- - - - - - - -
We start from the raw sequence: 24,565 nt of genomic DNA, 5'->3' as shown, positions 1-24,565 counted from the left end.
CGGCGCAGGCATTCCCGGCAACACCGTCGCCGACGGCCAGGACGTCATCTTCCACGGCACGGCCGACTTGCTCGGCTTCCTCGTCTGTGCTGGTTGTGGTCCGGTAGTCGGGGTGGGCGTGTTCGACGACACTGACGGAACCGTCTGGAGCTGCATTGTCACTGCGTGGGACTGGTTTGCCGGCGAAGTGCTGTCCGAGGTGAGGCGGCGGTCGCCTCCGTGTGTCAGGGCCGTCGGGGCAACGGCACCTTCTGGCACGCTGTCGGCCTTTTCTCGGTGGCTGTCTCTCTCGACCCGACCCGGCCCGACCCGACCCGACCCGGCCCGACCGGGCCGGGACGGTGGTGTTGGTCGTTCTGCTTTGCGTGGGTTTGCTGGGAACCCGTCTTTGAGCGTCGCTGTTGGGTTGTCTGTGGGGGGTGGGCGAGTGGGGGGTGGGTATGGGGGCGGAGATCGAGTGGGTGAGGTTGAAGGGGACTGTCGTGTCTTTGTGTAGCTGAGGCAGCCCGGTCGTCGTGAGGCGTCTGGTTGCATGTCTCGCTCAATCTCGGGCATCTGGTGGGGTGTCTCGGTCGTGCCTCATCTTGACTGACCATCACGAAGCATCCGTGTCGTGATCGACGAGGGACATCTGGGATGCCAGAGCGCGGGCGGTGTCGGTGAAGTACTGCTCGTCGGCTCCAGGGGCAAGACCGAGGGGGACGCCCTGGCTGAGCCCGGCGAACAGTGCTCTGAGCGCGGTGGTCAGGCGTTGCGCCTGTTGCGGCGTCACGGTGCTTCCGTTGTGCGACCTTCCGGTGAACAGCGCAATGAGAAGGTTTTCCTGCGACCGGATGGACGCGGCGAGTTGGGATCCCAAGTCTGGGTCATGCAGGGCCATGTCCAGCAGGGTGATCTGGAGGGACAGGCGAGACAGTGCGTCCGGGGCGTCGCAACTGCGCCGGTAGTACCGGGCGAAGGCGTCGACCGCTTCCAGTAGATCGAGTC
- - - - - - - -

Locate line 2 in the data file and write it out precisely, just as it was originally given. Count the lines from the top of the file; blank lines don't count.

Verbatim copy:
CGGCGCAGGCATTCCCGGCAACACCGTCGCCGACGGCCAGGACGTCATCTTCCACGGCACGGCCGACTTGCTCGGCTTCCTCGTCTGTGCTGGTTGTGGTCCGGTAGTCGGGGTGGGCGTGTTCGACGACACTGACGGAACCGTCTGGAGCTGCATTGTCACTGCGTGGGACTGGTTTGCCGGCGAAGTGCTGTCCGAGGTGAGGCGGCGGTCGCCTCCGTGTGTCAGGGCCGTCGGGGCAACGGCACCTTCTGGCACGCTGTCGGCCTTTTCTCGGTGGCTGTCTCTCTCGACCCGACCCGGCCCGACCCGACCCGACCCGGCCCGACCGGGCCGGGACGGTGGTGTTGGTCGTTCTGCTTTGCGTGGGTTTGCTGGGAACCCGTCTTTGAGCGTCGCTGTTGGGTTGTCTGTGGGGGGTGGGCGAGTGGGGGGTGGGTATGGGGGCGGAGATCGAGTGGGTGAGGTTGAAGGGGACTGTCGTGTCTTTGTGTAGCTGAGGCAGCCCGGTCGTCGTGAGGCGTCTGGTTGCATGTCTCGCTCAATCTCGGGCATCTGGTGGGGTGTCTCGGTCGTGCCTCATCTTGACTGACCATCACGAAGCATCCGTGTCGTGATCGACGAGGGACATCTGGGATGCCAGAGCGCGGGCGGTGTCGGTGAAGTACTGCTCGTCGGCTCCAGGGGCAAGACCGAGGGGGACGCCCTGGCTGAGCCCGGCGAACAGTGCTCTGAGCGCGGTGGTCAGGCGTTGCGCCTGTTGCGGCGTCACGGTGCTTCCGTTGTGCGACCTTCCGGTGAACAGCGCAATGAGAAGGTTTTCCTGCGACCGGATGGACGCGGCGAGTTGGGATCCCAAGTCTGGGTCATGCAGGGCCATGTCCAGCAGGGTGATCTGGAGGGACAGGCGAGACAGTGCGTCCGGGGCGTCGCAACTGCGCCGGTAGTACCGGGCGAAGGCGTCGACCGCTTCCAGTAGATCGAGTC